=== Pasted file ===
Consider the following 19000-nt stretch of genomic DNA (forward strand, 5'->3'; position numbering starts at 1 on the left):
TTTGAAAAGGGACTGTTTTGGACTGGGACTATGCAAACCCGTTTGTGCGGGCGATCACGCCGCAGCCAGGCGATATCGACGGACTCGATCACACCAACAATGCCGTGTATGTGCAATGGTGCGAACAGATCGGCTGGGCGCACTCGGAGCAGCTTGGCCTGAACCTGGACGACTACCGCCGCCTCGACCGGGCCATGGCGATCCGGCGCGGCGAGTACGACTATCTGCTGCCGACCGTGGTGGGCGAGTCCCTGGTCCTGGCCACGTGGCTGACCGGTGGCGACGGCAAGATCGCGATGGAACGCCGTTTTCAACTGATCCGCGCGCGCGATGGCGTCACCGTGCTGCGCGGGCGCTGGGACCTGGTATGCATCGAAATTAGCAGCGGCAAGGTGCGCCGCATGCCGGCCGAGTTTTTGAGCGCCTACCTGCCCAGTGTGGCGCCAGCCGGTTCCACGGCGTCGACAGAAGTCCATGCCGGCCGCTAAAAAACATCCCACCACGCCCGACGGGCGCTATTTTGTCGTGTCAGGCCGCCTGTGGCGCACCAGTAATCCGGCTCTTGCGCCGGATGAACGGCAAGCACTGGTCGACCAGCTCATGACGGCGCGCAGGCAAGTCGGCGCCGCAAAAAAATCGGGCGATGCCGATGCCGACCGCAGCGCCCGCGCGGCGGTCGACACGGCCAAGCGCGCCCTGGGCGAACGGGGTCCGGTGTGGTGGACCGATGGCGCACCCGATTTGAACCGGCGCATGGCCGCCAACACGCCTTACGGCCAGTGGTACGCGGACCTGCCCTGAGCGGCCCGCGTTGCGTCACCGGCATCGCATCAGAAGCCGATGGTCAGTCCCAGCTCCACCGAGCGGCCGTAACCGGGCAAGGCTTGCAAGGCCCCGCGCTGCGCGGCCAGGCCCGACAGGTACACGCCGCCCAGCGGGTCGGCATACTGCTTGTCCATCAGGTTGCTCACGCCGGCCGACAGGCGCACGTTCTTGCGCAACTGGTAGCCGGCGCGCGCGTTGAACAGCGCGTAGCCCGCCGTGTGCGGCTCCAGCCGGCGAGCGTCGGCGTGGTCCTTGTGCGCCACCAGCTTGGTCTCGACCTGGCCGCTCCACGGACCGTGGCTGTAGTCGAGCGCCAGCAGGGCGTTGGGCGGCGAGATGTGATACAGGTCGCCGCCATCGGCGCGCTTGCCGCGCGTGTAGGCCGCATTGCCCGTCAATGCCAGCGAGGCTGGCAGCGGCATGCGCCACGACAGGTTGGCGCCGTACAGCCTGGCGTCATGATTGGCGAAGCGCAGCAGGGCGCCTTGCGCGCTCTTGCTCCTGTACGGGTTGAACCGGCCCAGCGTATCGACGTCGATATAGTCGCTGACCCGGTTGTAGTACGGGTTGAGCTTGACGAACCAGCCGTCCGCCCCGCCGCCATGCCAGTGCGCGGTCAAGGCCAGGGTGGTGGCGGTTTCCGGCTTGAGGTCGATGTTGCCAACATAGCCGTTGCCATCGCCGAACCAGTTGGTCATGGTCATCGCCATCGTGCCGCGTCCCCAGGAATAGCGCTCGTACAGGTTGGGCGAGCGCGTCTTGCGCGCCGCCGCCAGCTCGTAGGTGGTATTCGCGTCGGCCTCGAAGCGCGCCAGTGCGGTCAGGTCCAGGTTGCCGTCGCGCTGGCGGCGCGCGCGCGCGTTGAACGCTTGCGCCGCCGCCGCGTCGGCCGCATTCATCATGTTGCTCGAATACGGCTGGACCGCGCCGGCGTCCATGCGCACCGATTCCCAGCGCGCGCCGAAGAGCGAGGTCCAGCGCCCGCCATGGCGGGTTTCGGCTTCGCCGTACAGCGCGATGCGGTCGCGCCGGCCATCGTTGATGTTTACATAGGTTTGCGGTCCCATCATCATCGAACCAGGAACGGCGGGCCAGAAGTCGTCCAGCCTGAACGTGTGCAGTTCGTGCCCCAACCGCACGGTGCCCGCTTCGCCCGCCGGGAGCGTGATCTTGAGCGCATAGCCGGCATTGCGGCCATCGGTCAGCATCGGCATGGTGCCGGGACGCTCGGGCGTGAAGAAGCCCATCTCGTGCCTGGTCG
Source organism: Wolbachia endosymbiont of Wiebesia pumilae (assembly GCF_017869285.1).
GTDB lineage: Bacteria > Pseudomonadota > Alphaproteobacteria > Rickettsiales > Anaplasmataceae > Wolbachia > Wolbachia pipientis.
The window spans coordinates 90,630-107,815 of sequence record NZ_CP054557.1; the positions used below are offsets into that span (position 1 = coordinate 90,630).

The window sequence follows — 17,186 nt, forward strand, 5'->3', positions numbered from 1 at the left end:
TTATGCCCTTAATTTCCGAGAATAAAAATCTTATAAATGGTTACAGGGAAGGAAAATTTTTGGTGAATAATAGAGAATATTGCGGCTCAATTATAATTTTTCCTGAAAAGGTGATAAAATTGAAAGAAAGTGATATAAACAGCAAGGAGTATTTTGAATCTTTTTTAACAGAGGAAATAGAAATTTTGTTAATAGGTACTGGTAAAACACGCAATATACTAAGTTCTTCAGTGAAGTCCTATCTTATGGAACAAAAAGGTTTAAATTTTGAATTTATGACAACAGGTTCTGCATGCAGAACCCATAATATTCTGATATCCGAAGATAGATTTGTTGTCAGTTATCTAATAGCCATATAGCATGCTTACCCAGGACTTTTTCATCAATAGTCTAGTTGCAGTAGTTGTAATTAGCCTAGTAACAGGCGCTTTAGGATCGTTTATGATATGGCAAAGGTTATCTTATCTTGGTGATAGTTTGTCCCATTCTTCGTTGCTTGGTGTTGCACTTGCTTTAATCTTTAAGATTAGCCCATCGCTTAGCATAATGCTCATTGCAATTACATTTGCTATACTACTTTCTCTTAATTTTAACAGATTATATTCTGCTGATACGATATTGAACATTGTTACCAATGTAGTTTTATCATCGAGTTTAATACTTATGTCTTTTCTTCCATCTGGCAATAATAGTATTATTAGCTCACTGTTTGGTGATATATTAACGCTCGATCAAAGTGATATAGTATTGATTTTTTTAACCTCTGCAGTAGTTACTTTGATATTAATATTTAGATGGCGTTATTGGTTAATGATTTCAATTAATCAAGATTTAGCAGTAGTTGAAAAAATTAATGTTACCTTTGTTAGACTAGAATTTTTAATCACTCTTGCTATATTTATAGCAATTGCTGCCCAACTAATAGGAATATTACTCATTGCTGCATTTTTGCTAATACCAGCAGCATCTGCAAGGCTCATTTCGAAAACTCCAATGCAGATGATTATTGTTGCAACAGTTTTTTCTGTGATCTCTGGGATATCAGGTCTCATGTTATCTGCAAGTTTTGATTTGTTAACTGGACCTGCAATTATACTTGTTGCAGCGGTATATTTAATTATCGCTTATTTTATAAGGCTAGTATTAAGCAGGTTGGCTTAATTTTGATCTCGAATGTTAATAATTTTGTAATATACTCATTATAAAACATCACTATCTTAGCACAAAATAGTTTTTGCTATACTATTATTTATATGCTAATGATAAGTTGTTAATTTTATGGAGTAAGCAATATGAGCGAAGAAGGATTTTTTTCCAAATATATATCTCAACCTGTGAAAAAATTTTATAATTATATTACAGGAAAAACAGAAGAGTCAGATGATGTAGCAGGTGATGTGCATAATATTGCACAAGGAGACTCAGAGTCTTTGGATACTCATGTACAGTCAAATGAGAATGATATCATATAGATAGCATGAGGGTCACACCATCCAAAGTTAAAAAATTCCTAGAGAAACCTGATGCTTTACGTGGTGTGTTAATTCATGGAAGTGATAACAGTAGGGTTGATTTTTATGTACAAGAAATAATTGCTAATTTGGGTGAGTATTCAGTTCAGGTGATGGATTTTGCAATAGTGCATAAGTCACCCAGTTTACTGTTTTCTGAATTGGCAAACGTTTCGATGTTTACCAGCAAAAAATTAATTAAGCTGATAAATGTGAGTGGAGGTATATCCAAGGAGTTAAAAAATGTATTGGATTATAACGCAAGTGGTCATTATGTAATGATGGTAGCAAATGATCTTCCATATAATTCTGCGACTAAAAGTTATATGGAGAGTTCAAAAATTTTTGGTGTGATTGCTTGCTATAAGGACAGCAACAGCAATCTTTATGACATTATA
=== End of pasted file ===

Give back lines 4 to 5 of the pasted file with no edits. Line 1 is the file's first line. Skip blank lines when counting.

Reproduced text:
GTDB lineage: Bacteria > Pseudomonadota > Alphaproteobacteria > Rickettsiales > Anaplasmataceae > Wolbachia > Wolbachia pipientis.
The window spans coordinates 90,630-107,815 of sequence record NZ_CP054557.1; the positions used below are offsets into that span (position 1 = coordinate 90,630).